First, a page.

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  1. #1
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    Magsafe or other trip resistant connector for the PC?

    I'm getting a new laptop for my fiancee. All of her laptops in the past have died because of power coupling damage. Is there something like magsafe for PCs? Lenovo has the new square thing, but I'm not sure if it'll actually do anything.

    Also, any advice on a sub-$500 laptop?

  2. #2
    Network Hub Jambe's Avatar
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    Quote Originally Posted by Internet View Post
    I'm getting a new laptop for my fiancee. All of her laptops in the past have died because of power coupling damage. Is there something like magsafe for PCs? Lenovo has the new square thing, but I'm not sure if it'll actually do anything.
    Is there a common thread to the damage? Like... a physical arrangement in the living space that makes the connection easily-damaged? It might be cheaper (or at least preferable) to fix that first.

    I don't think there are any non-Mac MagSafes because I'm p.sure Apple has patented it and refuses to license it to anyone (a good reason for reducing tech patents to ~3-5 years, I'd wager).

    Quote Originally Posted by Internet View Post
    Also, any advice on a sub-$500 laptop?
    1: Samsung's Chromebook.
    2: a secondhand laptop for Ubuntu (requires more tinkering).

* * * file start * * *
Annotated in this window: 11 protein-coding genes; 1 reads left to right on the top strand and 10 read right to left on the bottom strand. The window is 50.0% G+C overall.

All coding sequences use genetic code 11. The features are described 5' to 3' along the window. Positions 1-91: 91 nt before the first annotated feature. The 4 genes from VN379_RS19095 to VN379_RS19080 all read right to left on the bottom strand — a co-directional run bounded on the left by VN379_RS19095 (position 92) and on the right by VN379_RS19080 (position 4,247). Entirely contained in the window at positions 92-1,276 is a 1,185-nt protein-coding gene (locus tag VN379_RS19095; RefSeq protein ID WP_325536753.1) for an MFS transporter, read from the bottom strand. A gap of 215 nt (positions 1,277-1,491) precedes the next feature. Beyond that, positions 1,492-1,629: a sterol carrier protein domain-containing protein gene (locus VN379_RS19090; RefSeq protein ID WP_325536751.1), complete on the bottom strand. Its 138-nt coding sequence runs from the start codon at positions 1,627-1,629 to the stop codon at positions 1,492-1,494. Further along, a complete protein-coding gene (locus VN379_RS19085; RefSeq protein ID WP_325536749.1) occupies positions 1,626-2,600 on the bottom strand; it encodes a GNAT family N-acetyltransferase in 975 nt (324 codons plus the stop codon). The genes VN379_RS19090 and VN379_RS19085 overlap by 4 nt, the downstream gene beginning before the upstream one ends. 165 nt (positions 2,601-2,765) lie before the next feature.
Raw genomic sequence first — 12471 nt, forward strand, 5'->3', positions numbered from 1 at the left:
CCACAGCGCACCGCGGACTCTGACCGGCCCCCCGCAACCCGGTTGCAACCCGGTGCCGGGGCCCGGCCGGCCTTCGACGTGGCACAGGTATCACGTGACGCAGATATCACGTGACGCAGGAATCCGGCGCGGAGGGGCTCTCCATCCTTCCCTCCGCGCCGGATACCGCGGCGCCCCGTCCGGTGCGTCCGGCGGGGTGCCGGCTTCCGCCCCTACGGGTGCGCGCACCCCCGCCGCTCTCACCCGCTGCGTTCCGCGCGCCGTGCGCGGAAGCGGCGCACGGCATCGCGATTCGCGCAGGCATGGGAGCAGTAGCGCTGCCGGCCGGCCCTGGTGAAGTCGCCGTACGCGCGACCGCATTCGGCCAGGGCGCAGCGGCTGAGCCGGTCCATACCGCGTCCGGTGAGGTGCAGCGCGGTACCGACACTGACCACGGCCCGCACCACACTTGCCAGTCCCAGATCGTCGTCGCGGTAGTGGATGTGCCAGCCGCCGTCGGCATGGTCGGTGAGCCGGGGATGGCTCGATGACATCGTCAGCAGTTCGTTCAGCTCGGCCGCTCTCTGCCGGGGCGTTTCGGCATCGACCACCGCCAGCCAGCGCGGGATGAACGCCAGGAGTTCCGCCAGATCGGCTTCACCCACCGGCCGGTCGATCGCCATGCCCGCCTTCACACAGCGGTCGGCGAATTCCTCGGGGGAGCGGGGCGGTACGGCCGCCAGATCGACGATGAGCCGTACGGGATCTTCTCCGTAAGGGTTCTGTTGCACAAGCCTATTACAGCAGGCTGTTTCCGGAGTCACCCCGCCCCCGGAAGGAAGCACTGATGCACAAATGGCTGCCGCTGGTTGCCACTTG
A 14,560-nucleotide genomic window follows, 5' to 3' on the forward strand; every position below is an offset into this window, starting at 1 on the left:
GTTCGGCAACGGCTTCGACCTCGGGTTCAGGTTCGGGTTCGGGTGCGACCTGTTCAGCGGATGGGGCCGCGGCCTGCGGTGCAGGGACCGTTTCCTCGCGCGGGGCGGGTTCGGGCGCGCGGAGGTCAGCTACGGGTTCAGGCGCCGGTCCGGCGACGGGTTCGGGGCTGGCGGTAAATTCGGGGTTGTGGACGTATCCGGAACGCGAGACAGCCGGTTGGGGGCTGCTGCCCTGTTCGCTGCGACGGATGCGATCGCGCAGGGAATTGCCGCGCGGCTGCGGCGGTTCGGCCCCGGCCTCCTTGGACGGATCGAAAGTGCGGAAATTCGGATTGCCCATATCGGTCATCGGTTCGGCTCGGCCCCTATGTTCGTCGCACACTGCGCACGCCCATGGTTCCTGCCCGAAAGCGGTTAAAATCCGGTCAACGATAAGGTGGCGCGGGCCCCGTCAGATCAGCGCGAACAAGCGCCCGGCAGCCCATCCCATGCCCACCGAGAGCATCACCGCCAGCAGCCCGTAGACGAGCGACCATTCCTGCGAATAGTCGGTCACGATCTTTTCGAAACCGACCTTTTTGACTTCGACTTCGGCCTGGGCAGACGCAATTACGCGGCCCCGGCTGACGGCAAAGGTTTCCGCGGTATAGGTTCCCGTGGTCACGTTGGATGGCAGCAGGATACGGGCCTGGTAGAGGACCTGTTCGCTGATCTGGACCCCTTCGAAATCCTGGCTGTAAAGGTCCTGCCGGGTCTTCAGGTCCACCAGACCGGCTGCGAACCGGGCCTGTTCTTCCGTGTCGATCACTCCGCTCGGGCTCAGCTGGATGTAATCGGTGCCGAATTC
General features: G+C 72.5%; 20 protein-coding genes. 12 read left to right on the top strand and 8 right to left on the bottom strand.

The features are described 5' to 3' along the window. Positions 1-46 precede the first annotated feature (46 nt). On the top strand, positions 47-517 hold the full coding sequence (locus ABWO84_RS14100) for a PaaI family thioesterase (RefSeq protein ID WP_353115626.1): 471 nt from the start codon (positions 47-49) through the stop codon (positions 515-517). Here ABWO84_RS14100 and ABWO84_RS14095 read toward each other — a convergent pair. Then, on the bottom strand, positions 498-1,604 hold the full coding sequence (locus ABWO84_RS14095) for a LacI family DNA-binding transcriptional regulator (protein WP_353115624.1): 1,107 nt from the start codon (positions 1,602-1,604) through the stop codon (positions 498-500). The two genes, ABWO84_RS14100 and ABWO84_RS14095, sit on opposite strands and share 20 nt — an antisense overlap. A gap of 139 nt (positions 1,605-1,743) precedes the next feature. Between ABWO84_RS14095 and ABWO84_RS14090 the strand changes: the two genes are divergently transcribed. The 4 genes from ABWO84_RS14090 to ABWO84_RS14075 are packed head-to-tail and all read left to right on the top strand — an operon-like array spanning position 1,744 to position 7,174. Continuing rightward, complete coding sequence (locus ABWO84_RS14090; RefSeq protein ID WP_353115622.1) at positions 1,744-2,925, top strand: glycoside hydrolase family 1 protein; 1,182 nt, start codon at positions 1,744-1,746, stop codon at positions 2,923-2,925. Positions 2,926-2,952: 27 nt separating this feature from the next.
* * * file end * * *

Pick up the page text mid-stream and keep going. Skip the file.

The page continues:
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  3. #3
    Secondary Hivemind Nexus Boris's Avatar
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    I just helped my sister buy a MSI U270DX. It's a (dog-slow) AMD netbook, but did come with an 128GB SSD. It's fine for browsing, but the E2-2000 cpu in there does have a little trouble with 720p youtube.

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    Network Hub Jambe's Avatar
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    Yeah, use case would be helpful. Does she just browse and watch videos with it? You won't get non-casual gaming out of a $500 laptop. I still think a good option would be finding a secondhand or remaindered laptop (do you have a Microcenter nearby?) to stick Linux on (Ubuntu is pretty straightforward). You could do Windows 8, ofc, but that's an extra $90.

    I recently helped a friend with an ASUS X202E; it was a touch sluggish, so I just replaced its 5400 RPM HDD with a Samsung 840 SSD (non-Pro, 250 GB) and it was snappy thereafter for browsing and general use. It is 1366x768, unfortunately, but again at $500 not many laptops are 1600x900 or bigger.

    http://www.amazon.com/dp/B00CWISC5I/

    You could get that and swap its HDD for Samsung's 120 GB 840 SSD and be just under $500 delivered:

    http://www.amazon.com/dp/B009NHAF06/
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  5. #5
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    Quote Originally Posted by Jambe View Post
    1: Samsung's Chromebook.
    2: a secondhand laptop for Ubuntu (requires more tinkering).
    He asked for a laptop - not a tech-head tinkering tool with no actual real world uses whatsoever... ;)